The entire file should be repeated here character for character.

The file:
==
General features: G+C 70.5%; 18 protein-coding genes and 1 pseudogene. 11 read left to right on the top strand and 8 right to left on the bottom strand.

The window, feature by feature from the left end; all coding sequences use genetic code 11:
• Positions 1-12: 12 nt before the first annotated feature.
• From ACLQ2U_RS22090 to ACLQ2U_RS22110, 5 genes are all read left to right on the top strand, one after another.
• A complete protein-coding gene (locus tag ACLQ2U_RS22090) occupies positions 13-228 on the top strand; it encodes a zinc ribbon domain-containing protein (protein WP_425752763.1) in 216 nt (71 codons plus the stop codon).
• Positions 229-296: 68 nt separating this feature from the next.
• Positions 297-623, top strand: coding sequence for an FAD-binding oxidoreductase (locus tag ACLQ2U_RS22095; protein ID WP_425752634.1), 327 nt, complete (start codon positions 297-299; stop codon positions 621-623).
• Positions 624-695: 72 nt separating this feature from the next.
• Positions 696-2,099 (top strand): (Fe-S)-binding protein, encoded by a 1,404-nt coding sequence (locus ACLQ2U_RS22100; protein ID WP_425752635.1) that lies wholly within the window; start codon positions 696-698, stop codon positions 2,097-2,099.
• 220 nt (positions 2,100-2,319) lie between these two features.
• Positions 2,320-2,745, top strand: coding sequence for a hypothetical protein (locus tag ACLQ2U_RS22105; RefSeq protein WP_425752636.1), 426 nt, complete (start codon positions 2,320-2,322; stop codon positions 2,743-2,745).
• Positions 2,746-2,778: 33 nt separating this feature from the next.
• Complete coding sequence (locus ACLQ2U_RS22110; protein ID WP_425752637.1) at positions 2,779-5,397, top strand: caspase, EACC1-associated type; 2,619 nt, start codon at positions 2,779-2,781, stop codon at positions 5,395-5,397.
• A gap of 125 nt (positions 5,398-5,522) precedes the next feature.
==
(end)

General features: G+C 70.5%; 18 protein-coding genes and 1 pseudogene. 11 read left to right on the top strand and 8 right to left on the bottom strand.

The window, feature by feature from the left end; all coding sequences use genetic code 11:
• Positions 1-12: 12 nt before the first annotated feature.
• From ACLQ2U_RS22090 to ACLQ2U_RS22110, 5 genes are all read left to right on the top strand, one after another.
• A complete protein-coding gene (locus tag ACLQ2U_RS22090) occupies positions 13-228 on the top strand; it encodes a zinc ribbon domain-containing protein (protein WP_425752763.1) in 216 nt (71 codons plus the stop codon).
• Positions 229-296: 68 nt separating this feature from the next.
• Positions 297-623, top strand: coding sequence for an FAD-binding oxidoreductase (locus tag ACLQ2U_RS22095; protein ID WP_425752634.1), 327 nt, complete (start codon positions 297-299; stop codon positions 621-623).
• Positions 624-695: 72 nt separating this feature from the next.
• Positions 696-2,099 (top strand): (Fe-S)-binding protein, encoded by a 1,404-nt coding sequence (locus ACLQ2U_RS22100; protein ID WP_425752635.1) that lies wholly within the window; start codon positions 696-698, stop codon positions 2,097-2,099.
• 220 nt (positions 2,100-2,319) lie between these two features.
• Positions 2,320-2,745, top strand: coding sequence for a hypothetical protein (locus tag ACLQ2U_RS22105; RefSeq protein WP_425752636.1), 426 nt, complete (start codon positions 2,320-2,322; stop codon positions 2,743-2,745).
• Positions 2,746-2,778: 33 nt separating this feature from the next.
• Complete coding sequence (locus ACLQ2U_RS22110; protein ID WP_425752637.1) at positions 2,779-5,397, top strand: caspase, EACC1-associated type; 2,619 nt, start codon at positions 2,779-2,781, stop codon at positions 5,395-5,397.
• A gap of 125 nt (positions 5,398-5,522) precedes the next feature.